Duke Eye Center welcomes School of Medicine BOOST Scholars for interactive virtual visit

Dr. Prisetley
By Yos Priestley, OD, FAAO


On a sunny Saturday in late March, Duke Eye Center team members from all over the Triangle logged in on Zoom to host scholars from the Duke School of Medicine BOOST program for a virtual visit to the Duke Eye Center (DEC). The BOOST Program is geared toward 6th, 7th, and 8th graders in the local Durham community who are from populations underrepresented in STEM, especially African American, Latino/a, Native American, girls, and students from economically disadvantaged backgrounds. By bringing science alive in a multifaceted and interactive way, BOOST hopes to inspire and support their scholars to be the future of the professional STEM field.

During a typical year, the BOOST scholars participate in monthly Science Saturdays where they engage in hands on science experiments in addition to several field trips to explore a variety of STEM careers. In 2020, COVID-19 brought a halt to all in-person sessions and field trips. As many of us also experienced this past year, this tasked the BOOST program with finding a way to recreate the experience via virtual platforms.

At Duke Eye Center we were eager to take on the challenge and share our love of all things eye with the BOOST scholars. Our entire team pulled together over several months to create new virtual content to be shared via a Zoom platform field trip.

Our clinical and research teams collaborated to create a virtual tour of the eye center clinical and research spaces which allowed the BOOST scholars to have a behind the scenes look at the daily happenings of the Eye Center.

Duke Medical students from the Ophthalmology Interest Group, Terry Lee, Nicholas Johnson, Arathi Ponugoti, and Justin Ma, created a video on eye health topics covering cataracts, glaucoma, and refractive error. They were also present live during the field trip to discuss their journey so far as Duke Medical Students and offer advice on pursuing medicine as a career.

Duke Eye Center Ophthalmology residents, Tammy Hsu, MD and Kevin Jackson, MD, created a “Day in the life of an Ophthalmology Resident” video and participated live to share the challenges and rewards of an ophthalmology residency at Duke.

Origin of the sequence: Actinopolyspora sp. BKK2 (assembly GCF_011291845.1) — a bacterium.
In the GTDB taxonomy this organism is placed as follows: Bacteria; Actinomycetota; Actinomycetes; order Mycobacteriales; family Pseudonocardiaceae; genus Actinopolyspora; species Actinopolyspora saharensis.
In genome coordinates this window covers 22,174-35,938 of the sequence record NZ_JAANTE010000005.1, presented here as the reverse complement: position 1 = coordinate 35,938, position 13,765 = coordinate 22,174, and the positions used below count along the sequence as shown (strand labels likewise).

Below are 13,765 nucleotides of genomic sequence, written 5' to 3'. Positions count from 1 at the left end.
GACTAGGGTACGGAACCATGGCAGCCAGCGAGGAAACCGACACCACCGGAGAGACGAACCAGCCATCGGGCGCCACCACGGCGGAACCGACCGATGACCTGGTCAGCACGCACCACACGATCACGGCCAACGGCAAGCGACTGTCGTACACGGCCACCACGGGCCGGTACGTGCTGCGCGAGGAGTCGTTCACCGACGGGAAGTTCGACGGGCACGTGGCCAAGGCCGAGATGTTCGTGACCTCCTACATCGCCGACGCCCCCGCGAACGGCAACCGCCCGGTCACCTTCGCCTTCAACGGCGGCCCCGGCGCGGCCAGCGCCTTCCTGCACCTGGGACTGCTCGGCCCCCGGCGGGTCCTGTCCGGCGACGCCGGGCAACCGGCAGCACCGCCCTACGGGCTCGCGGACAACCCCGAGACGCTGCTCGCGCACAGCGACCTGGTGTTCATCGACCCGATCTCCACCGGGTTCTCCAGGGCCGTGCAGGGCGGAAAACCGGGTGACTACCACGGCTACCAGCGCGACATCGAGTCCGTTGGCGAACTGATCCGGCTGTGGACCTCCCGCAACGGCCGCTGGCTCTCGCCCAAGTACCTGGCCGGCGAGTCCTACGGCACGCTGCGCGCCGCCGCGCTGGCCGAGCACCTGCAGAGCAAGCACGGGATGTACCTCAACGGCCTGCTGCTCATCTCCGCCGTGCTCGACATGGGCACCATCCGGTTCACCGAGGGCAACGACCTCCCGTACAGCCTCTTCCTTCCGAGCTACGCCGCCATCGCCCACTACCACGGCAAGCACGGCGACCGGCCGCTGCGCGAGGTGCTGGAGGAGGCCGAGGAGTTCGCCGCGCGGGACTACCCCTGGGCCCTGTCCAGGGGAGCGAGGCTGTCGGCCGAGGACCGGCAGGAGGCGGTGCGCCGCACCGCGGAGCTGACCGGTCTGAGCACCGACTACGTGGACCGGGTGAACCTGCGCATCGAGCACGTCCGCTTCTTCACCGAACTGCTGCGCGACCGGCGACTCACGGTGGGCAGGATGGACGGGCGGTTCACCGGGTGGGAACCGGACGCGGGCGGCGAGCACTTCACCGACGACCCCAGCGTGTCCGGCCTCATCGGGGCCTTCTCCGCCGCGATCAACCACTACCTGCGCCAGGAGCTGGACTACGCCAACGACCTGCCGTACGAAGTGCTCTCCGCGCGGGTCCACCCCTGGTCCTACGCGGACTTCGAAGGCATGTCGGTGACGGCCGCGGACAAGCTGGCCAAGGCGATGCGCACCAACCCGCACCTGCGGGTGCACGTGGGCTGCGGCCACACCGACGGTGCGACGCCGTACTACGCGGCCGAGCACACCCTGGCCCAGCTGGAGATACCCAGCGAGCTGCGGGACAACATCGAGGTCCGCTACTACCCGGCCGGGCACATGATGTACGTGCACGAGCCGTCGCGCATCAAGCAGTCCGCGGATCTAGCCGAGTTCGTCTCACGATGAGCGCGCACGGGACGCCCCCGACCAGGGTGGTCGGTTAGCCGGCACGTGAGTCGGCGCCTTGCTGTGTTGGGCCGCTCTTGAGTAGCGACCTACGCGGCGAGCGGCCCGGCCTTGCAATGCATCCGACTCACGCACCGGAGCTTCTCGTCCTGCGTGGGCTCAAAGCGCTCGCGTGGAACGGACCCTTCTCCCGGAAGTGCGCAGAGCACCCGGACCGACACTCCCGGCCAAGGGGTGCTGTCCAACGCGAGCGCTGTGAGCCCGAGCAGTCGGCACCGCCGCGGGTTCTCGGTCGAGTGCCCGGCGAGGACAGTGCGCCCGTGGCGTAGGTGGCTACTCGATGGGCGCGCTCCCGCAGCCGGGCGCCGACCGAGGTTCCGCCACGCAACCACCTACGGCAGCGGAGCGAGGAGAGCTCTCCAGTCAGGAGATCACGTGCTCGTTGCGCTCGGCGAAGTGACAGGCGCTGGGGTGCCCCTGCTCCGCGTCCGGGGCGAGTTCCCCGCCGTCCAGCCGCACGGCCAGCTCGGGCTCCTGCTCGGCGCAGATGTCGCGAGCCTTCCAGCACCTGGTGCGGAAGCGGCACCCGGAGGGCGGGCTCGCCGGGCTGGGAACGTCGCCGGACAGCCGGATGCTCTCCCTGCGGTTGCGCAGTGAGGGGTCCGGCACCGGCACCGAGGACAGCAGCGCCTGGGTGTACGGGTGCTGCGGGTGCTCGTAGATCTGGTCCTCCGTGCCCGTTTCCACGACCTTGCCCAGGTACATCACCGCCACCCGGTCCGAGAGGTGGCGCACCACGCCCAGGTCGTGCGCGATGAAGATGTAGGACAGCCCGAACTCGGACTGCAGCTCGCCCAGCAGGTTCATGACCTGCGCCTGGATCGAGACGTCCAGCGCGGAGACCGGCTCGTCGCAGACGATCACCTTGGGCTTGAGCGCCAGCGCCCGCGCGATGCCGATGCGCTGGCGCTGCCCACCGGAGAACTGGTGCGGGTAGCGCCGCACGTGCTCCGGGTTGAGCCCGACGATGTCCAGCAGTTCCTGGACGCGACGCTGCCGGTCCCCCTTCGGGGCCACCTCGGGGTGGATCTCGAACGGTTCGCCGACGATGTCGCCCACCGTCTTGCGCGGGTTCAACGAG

Several DEC team members also joined live to talk about the wide variety of roles within the Eye Center. Jen Elfring a physician assistant in the neuro-ophthalmology division, Omar Mohiuddin an occupational therapist in the Vision Rehabilitation and Sports Vision division, Anupama Horne, MD the division chief of the Comprehensive Ophthalmology Service, and Elena Francis an orthoptist in the Pediatric Ophthalmology and Strabismus division all participated in live sessions with BOOST scholars. They discussed what they love about their careers and what they might be doing if they were not in the ophthalmology field.

Dr. Angel Zeininger from the Duke Anatomy Department provided an in depth look at eye anatomy with a very interesting sheep eye dissection video. She highlighted the similarities and differences between human eyes and sheep eyes.

Finally, Nora Lad, MD from the Retina Division, shared a fun and interactive session on optical illusions which made us all question what our eyes and brain were telling us. She used some popular illusions as well as famous pieces of art to demonstrate how the brain pathways that help us decode our visual world can also be tricked into perceiving color, motion, and shapes.

In a whirlwind two hour visit we hope to have shared a little bit of what we love about ophthalmology and inspire some future colleagues to chase their dreams. We hope the Duke Eye Center collaboration with the BOOST program does not end here, we plan to continue to be involved in a variety of roles in the future to foster mentorships and create pathways toward success for as many scholars as possible. Furthermore, our virtual tour materials will now be available on our Duke Eye Center website so other programs can access them and hopefully be inspired by the content to consider ophthalmology as a career field.